August 2005 Forecast

By David Mumpower

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The month of August is divided into the usual categories of Haves and Have-Nots. The month has historically seen a combination of big releases early in the frame followed by the dumping of all other semi-viable summer releases closer to Labor Day. 2005 is no exception, though a couple of late August releases have the potential to perform well.

1) Dukes of Hazzard

I expect this film to hold well to the spirit of the original, but that is not exactly high praise. Dukes of Hazzard was in many ways a thematic predecessor to Baywatch, what with its absurd, redundant action sequences and extreme T&A core. The trailers have encapsulated what the Dukes were always about, but even a re-make of it has an immediately dated feel. What sells the new version is the casting. Jessica Simpson is dumb enough to play for the University of Miami football team, but she is ridiculously attractive and comes by her southern accent naturally. Her cover of These Boots Are Made for Walking has done a brilliant job of building awareness for the project, no matter what you think of the performance. Her addition is the key, but it is not the only clever bit of casting. 1970s icons Burt Reynolds, Willie Nelson and Lynda Carter all add a level of throwback appeal to what is at heart a throwback project. Johnny Knoxville and Sean William Scott make for fine Duke boys as well. Really, the only huge knock on this project is that it does not look particularly funny so far. Since the director is the leader of Broken Lizard, though, I have little concern about the quality of the project.

2) The 40 Year Old Virgin

This project reminds me quite a bit of 40 Days and 40 Nights. The concepts are two sides of the same coin. In the Josh Hartnett project, he was trying very hard not to have sex for 40 days. In this Steve Carell outing, he might have been trying to do it, but he has managed not to have sex for 40 years. One spends the whole film trying to say no while the other spends the whole film trying to find someone to say yes. Long time readers might recall I was recklessly optimistic about the Hartnett film, so you will not be surprised to hear that I have not learned my lesson. I have The 40 Year-Old Virgin targeted as my biggest sleeper film of August. A hysterical trailer and an even funnier premise make for the perfect project to capitalize on the positive reinforcement North American audiences received from The Wedding Crashers.

3) Skeleton Key

Voodoo is a movie subject that returns to the spotlight every decade or so. Live and Let Die, Serpent and the Rainbow, and Midnight in the Garden of Good and Evil are notable titles from the past three decades. With the recent batch of horror films proving that the genre is an easy moneymaker, it is no surprise to find the subject of voodoo making a return. The writer of The Ring and Scream 3, Ehren Kruger, already has a pedigree in the genre as well as proven box office success. My only concern for this project is that the commercials don't seem to have that one moment that sells the film. Horror films generally need that to sell them. The closest Skeleton Key gets is some eerie music and an eyeball through the keyhole. Kate Hudson's forced delivery of "I don't' believe" does not help matters any. This strikes me as a moderate horror performer but nothing more.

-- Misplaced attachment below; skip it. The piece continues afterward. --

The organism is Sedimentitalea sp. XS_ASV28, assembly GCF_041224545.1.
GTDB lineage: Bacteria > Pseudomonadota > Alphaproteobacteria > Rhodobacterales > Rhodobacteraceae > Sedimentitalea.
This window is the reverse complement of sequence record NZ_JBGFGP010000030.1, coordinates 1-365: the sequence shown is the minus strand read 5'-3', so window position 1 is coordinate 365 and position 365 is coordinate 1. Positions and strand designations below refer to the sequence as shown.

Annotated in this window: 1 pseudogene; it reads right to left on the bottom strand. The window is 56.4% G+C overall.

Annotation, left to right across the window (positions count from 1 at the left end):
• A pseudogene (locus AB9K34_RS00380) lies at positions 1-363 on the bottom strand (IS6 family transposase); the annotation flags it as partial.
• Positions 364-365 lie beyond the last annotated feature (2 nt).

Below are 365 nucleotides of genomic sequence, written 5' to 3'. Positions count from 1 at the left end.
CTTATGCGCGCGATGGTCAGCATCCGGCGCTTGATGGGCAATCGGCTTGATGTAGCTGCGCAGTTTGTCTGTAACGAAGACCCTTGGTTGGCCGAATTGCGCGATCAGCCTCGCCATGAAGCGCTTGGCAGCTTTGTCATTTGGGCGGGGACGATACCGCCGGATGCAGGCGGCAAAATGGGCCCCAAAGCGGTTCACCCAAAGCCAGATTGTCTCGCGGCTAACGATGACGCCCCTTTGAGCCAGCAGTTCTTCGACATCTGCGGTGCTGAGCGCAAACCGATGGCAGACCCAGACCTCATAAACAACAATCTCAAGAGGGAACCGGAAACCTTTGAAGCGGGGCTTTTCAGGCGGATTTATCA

4) Deuce Bigalow: European Gigolo

There are very few wide releases in the past few years I can say this about, but I have never watched Deuce Bigalow. So absurd was the premise and so strong my dislike of Rob Schneider that I managed to avoid it all the time. The same can be said of The Hot Chick and The Animal. In point of fact, Schneider might be the only above-the-title actor in Hollywood who has had three releases in the past ten years I have not seen. If his work in a film requires more than the delivery of "You can do it," I am just not interested. As such, it is difficult for me to accurately evaluate his projects since I never see their appeal. What we learned in July is that consumers still love raunchy comedies, but even allowing for that, I don't anticipate Deuce Bigalow: European Gigolo outperforming the original by a notable amount. It will be lucky to maintain status quo, relative to ticket price inflation.

5) Four Brothers

A tight trailer has swayed my opinion a bit on this project. When it was originally announced, I wondered what in the world Mark Wahlberg was thinking (probably something like "I need a new yacht"). The commercial has changed my mind for the most part, though. Four Brothers looks much more like an action film than I was expected or, at the least, it is being cleverly sold as such. The relationships between the principles do not look forced at all and when the murder of "Ma" is described as an execution, the bloodlust felt by the brothers seems genuine. I want to watch this movie now and I expect that a lot of other folks are equally impressed by the marketing campaign. If nothing else, I think Four Brothers will be a strong performer on DVD, assuming that its quality is not being misrepresented in the advertising.